After 35 years, Fairfax Co. police make arrest in case of rapist who posed as radio DJ

Fairfax County Police Chief Kevin Davis announces the arrest of William Clark, April 20, 2022.

Thirty-five years ago, a man on the phone posing as a popular radio DJ offering a free trip to Hawaii lured a 14-year-old Fairfax County, Virginia, girl out of her house and raped her.

Detectives had DNA evidence the perpetrator left behind and over the years, they investigated — and ruled out — more than 70 potential suspects. Still, the crime went unsolved.

On Wednesday, Fairfax County police announced they have finally made an arrest in the 1987 case, crediting the use of forensic genealogy.

“Here we stand in 2022 announcing that a violent, vicious criminal who perpetrated this heinous act on a 14-year-old girl is now in custody … and finally being held accountable for his crimes three and a half decades ago,” Fairfax County Police Chief Kevin Davis told reporters during a news conference Wednesday.

William Clark, 59, of Ashburn, has been charged with rape, abduction with intent to defile and attempted forcible sodomy. He is being held without bond at the Fairfax County jail.

Officials said it was the first arrest in the county tied to the use of forensic genealogy, which involves building a family tree from the DNA evidence perpetrators leave behind and online ancestry databases.

Maj. Ed O’Carroll, bureau chief of the major crimes bureau, said Clark, who was then 24, engaged in an elaborate ruse to carry out his attack on the girl.

The ruse

First, in what appeared to be a random phone call, he called the girl’s mother at her workplace posing as the DJ and saying she was eligible to win $1,000 and a free trip to Hawaii if she listened to the radio station. The woman provided her home phone number as contact information.

When Clark called that number, he spoke with the woman’s daughter and convinced her to drive to another radio station in Fairfax City, O’Carroll said. Once there, he enticed her to get inside his car with the promise of the prizes, then drove her to a wooded area and assaulted her before driving off.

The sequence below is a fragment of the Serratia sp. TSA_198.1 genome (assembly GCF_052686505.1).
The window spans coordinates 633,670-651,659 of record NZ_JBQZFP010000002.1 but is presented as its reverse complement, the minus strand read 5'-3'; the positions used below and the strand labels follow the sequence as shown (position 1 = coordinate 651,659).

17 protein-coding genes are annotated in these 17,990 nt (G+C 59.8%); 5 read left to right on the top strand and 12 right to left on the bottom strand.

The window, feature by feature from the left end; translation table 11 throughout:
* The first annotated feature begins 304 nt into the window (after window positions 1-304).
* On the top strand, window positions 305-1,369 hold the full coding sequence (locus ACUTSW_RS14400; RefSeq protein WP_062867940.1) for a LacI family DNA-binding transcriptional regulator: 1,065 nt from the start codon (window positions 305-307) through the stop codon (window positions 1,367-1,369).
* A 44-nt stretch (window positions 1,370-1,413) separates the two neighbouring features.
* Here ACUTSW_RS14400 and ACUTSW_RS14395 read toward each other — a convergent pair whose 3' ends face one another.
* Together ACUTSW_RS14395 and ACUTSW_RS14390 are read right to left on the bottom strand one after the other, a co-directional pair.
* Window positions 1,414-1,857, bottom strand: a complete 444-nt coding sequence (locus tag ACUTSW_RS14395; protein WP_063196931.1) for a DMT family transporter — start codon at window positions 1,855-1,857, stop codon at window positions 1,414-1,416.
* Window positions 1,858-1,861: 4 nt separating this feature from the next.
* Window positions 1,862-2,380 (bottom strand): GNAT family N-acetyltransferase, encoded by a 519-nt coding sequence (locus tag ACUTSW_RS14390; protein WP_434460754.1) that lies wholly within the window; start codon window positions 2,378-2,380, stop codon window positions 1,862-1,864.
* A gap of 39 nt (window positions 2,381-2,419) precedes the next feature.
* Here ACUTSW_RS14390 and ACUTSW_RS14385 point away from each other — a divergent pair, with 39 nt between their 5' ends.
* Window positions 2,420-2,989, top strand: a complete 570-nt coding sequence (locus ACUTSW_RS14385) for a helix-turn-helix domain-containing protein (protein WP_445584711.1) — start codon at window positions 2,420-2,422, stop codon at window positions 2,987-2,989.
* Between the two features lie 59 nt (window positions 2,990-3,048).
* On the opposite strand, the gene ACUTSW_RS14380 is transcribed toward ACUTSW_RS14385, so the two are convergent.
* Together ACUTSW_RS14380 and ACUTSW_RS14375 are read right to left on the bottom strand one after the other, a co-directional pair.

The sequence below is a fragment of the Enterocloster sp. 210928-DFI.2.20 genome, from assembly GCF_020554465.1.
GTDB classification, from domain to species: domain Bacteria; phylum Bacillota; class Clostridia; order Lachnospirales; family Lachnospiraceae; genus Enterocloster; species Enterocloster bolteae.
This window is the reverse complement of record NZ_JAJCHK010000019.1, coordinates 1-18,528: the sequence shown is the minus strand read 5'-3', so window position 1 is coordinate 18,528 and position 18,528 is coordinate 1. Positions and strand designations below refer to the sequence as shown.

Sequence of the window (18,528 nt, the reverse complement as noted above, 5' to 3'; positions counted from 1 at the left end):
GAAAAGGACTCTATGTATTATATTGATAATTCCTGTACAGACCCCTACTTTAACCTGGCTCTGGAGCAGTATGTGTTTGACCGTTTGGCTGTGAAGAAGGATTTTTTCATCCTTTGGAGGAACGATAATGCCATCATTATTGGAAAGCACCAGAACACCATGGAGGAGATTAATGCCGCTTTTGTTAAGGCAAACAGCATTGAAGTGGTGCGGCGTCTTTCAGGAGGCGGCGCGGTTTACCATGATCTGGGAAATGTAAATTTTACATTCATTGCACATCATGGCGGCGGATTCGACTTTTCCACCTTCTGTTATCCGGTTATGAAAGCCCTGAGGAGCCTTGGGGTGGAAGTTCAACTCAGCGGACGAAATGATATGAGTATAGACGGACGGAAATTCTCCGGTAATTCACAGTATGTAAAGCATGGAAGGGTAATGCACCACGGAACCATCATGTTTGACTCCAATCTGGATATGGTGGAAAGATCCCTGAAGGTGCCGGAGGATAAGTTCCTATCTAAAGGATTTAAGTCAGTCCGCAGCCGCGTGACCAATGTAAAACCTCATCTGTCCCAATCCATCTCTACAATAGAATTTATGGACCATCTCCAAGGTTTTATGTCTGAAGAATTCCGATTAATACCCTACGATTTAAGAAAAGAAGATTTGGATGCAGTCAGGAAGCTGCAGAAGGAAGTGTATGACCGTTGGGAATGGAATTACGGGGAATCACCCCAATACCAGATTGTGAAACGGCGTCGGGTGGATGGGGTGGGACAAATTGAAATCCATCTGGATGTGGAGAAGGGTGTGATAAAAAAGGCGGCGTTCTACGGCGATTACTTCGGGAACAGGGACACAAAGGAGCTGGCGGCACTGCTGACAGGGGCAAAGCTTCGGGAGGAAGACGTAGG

At the time, investigators were able to collect DNA evidence, which never pointed to a suspect but was used to rule out the several dozen potential suspects investigated over the years.

“We never gave up,” O’Carroll said, saying investigators kept picking up the case over the years.

Clark, who lived in Herndon at the time, was never on detectives’ radar until he was identified as a “strong person of interest” in January after the department began using forensic genealogy, O’Carroll said.

In February, detectives obtained a DNA sample from Clark, which was analyzed by scientists at the Virginia Department of Forensic Science. It matched the 1987 evidence, O’Carroll said.

Clark was arrested Monday.

The science

At the news conference Wednesday, officials offered few details of exactly how detectives identified Clark.

O’Carroll said the department has a few genealogy experts among its staff and also works with private companies.

Forensic genealogy involves comparing the genetic profiles of suspects with samples voluntarily uploaded to online genealogy databases. The practice rarely identifies perpetrators directly, but investigators use the leads generated to begin piecing together a family tree of their unknown suspect.

“We have companies that we partner with to get us in the right direction, but at the end of the day, it’s not guesswork. … We always rely on the scientific evidence,” O’Carroll said.

He also declined to say how detectives obtained Clark’s DNA, which was compared to the 1987 evidence, other than to say they collected it “legally.”

The victim in the case has never been publicly identified and would now be in her late 40s. “I’m sorry you endured this crime so many years ago,” O’Carroll said.

He said detectives have been in touch with the woman recently.

“I don’t want to put words in her mouth but I do understand she was pleased — pleased with the Fairfax County Police Department … to get Clark in handcuffs,” O’Carroll said.

Detectives are considering the possibility that Clark may be connected to other sexual assaults in the 1980s.

“This case happened a long time ago,” O’Carroll said. “But there may be more survivors out there. So, call us if you have any information about this case, or you think — years or decades ago — you ran into this offender. … You will be believed. These crimes have no statute of limitations.”

Clark is next due in court July 8.

Jack Moore

Jack Moore joined as a digital writer/editor in July 2016. Previous to his current role, he covered federal government management and technology as the news editor at, part of Government Executive Media Group.

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